On Sunday after the calamity, where my booth had been, I chalked a thank-you to the Iowa City folks who rescued my art and kept the tent from going completely over.
Leaving a thank-you note to Iowa City:
“My tent blew over – I am not here – Thank you IC for saving my artwork”
Selling from my cart with no tent — I am a diehard!
(Many thanks to festival volunteer
Yejun for this photo)
Left: Curtain with farm house scene with chickens
(you can have up to 4 chickens in Iowa City, with a permit!)
Right: Folks enjoying sitting outside near Prairie Lights
Update: I didn’t have a booth on Sunday, June 5, due to a storm on Saturday that blew over the tent, breaking the frame. With the help of many wonderful people we moved the artwork to safety and did not lose much to the rain. More of the story (with photos) soon!
This is my fourth year with a booth at the Iowa Arts Festival, June 3–5 in downtown Iowa City. This festival really got me acquainted with the arts and writing community here. Everyone is an artist or writer it seems. Folks just value it and do it.
New for this year’s festival: my watercolors digitally printed on pillows and curtains! The curtains are for windows, walls or showers — I’m pleased with how the colors and textures came through in these printed works of art.
Painting each other in the sun
Sketchbook pages from my weekend workshop (“Figure Forms in the Landscape”) at Amana Arts Guild, offered through Grant Wood Area Education Agency.
Above left, watercolor techniques demonstrated with chickens! Above right, drawing each other in the sunlight, drawing with watercolors too. In the sunlight you can really see the form on the face and clothing. We then cut out the smaller figures (like the green clothed person on the right) to travel around in our landscapes. It really gives life to the painting.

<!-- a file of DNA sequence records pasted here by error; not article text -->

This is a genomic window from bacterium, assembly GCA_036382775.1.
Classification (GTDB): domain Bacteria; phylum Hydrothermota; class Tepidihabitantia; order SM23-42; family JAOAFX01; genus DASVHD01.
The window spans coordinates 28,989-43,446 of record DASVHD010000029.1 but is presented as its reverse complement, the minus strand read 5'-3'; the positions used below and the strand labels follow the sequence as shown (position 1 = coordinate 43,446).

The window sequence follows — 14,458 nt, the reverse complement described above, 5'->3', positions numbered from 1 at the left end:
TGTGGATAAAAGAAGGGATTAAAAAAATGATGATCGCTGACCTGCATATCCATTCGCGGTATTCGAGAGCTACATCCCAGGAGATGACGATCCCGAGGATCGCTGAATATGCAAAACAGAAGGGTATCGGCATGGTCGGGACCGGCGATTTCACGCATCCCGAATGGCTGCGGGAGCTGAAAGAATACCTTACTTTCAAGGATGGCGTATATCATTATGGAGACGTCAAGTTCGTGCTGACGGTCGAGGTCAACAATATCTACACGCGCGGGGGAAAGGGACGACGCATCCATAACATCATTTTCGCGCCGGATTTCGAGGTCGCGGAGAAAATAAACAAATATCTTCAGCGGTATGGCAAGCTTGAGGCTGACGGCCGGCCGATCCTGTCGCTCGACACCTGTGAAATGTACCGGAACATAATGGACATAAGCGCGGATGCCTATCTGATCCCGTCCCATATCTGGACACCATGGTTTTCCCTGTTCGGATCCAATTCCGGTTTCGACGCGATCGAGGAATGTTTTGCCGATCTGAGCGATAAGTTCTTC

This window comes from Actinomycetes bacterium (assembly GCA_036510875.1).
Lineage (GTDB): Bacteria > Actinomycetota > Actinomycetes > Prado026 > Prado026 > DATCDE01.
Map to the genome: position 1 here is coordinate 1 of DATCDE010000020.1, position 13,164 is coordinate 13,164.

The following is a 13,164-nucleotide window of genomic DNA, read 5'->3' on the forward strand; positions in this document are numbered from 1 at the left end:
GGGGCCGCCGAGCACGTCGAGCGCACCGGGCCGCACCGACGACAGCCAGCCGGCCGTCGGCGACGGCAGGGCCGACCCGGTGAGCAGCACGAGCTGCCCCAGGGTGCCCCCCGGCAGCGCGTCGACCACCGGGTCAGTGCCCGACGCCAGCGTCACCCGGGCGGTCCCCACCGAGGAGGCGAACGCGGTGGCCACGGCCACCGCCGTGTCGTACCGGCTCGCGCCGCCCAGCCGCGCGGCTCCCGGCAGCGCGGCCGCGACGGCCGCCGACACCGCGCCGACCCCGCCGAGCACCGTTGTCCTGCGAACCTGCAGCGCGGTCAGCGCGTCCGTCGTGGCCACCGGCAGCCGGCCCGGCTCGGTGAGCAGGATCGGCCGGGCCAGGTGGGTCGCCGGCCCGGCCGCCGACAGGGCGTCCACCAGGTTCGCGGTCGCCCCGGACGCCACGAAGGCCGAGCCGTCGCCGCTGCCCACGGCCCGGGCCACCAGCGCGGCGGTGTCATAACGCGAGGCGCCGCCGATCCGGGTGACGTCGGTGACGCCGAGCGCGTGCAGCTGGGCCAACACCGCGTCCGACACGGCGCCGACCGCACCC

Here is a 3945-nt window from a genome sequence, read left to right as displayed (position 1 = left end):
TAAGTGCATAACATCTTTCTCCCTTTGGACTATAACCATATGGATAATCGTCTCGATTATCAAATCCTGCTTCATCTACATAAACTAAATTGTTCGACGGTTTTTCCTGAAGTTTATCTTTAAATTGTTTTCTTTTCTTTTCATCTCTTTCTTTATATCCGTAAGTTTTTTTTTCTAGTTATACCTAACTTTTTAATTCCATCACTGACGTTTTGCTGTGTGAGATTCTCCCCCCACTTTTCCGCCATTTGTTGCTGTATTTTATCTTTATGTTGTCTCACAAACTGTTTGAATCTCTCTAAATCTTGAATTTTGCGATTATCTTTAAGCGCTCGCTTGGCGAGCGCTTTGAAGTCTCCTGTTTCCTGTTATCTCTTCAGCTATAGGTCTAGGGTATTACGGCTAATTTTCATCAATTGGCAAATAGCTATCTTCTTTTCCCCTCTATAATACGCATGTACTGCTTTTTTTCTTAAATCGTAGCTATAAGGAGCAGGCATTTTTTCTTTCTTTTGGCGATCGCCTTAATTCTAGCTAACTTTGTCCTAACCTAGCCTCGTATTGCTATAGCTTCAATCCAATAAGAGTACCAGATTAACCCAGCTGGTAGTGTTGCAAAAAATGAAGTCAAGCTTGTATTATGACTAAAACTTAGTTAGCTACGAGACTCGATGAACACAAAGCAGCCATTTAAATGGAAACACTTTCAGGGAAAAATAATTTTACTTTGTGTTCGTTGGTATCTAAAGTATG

Practicing our techniques
(photo courtesy of Mary)
Downtown Burlington’s historic Capitol Theater
(photo via Wikipedia, © Ian Poellet)
(Above left) Here I am at the Art Center of Burlington teaching watercolor techniques. It is always fun to meet new artists and be inspired in their environment.
Because it was raining we could not go out and paint the beautiful historic buildings in downtown Burlington, but you can see photos of several of them in this Wikipedia article.
Painting to Mozart
Cutting out paper dolls and walking them around the painting to find story
Monday was our last class of the season at The Center. One of our class members (Dorothy) is a concert pianist, and served as our model as we drew and painted her while she serenaded us with Mozart!
The class is looking forward to next Fall. They all have truly progressed in painting and drawing the figure. We then cut the figures out and moved them around in our landscapes so now they are inhabited.
(Many thanks to Mary for the photos!)
Layering the face; examples of using layers in watercolor painting